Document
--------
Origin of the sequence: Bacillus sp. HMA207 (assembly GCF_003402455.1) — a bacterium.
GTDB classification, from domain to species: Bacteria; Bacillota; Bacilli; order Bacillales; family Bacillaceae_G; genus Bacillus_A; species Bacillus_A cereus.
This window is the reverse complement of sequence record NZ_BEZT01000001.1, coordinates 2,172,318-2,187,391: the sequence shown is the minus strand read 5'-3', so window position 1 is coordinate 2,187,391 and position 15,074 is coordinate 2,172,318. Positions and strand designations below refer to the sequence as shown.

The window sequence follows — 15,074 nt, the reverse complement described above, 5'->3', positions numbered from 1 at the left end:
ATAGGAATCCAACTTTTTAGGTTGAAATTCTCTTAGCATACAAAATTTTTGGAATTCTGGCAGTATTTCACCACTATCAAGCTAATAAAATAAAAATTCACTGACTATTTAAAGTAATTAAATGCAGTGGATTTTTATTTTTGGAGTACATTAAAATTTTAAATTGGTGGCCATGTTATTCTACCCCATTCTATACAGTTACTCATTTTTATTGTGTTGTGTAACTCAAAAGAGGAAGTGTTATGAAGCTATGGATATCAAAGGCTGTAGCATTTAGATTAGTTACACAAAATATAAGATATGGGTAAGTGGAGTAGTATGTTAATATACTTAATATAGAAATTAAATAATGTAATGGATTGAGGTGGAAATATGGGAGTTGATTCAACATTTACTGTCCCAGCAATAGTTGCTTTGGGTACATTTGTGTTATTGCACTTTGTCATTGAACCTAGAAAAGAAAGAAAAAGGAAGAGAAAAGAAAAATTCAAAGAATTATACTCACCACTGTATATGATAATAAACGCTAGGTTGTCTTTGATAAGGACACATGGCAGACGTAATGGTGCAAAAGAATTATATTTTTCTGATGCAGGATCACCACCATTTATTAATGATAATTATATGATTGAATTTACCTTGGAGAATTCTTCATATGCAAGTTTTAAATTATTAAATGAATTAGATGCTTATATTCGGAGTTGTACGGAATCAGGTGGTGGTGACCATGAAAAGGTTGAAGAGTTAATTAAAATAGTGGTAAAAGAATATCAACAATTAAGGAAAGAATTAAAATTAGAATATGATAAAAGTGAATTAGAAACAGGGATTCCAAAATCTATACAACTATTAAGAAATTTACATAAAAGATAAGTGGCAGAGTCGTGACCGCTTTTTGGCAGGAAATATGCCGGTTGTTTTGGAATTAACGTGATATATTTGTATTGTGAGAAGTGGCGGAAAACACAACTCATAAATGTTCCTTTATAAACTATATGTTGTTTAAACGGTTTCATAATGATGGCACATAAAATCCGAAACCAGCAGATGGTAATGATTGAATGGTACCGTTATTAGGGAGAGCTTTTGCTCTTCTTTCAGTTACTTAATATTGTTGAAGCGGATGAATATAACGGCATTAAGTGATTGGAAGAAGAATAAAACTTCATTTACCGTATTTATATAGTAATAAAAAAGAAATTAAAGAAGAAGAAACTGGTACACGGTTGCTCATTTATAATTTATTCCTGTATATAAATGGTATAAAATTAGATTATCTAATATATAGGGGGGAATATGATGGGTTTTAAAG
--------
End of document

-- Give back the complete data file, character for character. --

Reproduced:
Origin of the sequence: Bacillus sp. HMA207 (assembly GCF_003402455.1) — a bacterium.
GTDB classification, from domain to species: Bacteria; Bacillota; Bacilli; order Bacillales; family Bacillaceae_G; genus Bacillus_A; species Bacillus_A cereus.
This window is the reverse complement of sequence record NZ_BEZT01000001.1, coordinates 2,172,318-2,187,391: the sequence shown is the minus strand read 5'-3', so window position 1 is coordinate 2,187,391 and position 15,074 is coordinate 2,172,318. Positions and strand designations below refer to the sequence as shown.

The window sequence follows — 15,074 nt, the reverse complement described above, 5'->3', positions numbered from 1 at the left end:
ATAGGAATCCAACTTTTTAGGTTGAAATTCTCTTAGCATACAAAATTTTTGGAATTCTGGCAGTATTTCACCACTATCAAGCTAATAAAATAAAAATTCACTGACTATTTAAAGTAATTAAATGCAGTGGATTTTTATTTTTGGAGTACATTAAAATTTTAAATTGGTGGCCATGTTATTCTACCCCATTCTATACAGTTACTCATTTTTATTGTGTTGTGTAACTCAAAAGAGGAAGTGTTATGAAGCTATGGATATCAAAGGCTGTAGCATTTAGATTAGTTACACAAAATATAAGATATGGGTAAGTGGAGTAGTATGTTAATATACTTAATATAGAAATTAAATAATGTAATGGATTGAGGTGGAAATATGGGAGTTGATTCAACATTTACTGTCCCAGCAATAGTTGCTTTGGGTACATTTGTGTTATTGCACTTTGTCATTGAACCTAGAAAAGAAAGAAAAAGGAAGAGAAAAGAAAAATTCAAAGAATTATACTCACCACTGTATATGATAATAAACGCTAGGTTGTCTTTGATAAGGACACATGGCAGACGTAATGGTGCAAAAGAATTATATTTTTCTGATGCAGGATCACCACCATTTATTAATGATAATTATATGATTGAATTTACCTTGGAGAATTCTTCATATGCAAGTTTTAAATTATTAAATGAATTAGATGCTTATATTCGGAGTTGTACGGAATCAGGTGGTGGTGACCATGAAAAGGTTGAAGAGTTAATTAAAATAGTGGTAAAAGAATATCAACAATTAAGGAAAGAATTAAAATTAGAATATGATAAAAGTGAATTAGAAACAGGGATTCCAAAATCTATACAACTATTAAGAAATTTACATAAAAGATAAGTGGCAGAGTCGTGACCGCTTTTTGGCAGGAAATATGCCGGTTGTTTTGGAATTAACGTGATATATTTGTATTGTGAGAAGTGGCGGAAAACACAACTCATAAATGTTCCTTTATAAACTATATGTTGTTTAAACGGTTTCATAATGATGGCACATAAAATCCGAAACCAGCAGATGGTAATGATTGAATGGTACCGTTATTAGGGAGAGCTTTTGCTCTTCTTTCAGTTACTTAATATTGTTGAAGCGGATGAATATAACGGCATTAAGTGATTGGAAGAAGAATAAAACTTCATTTACCGTATTTATATAGTAATAAAAAAGAAATTAAAGAAGAAGAAACTGGTACACGGTTGCTCATTTATAATTTATTCCTGTATATAAATGGTATAAAATTAGATTATCTAATATATAGGGGGGAATATGATGGGTTTTAAAG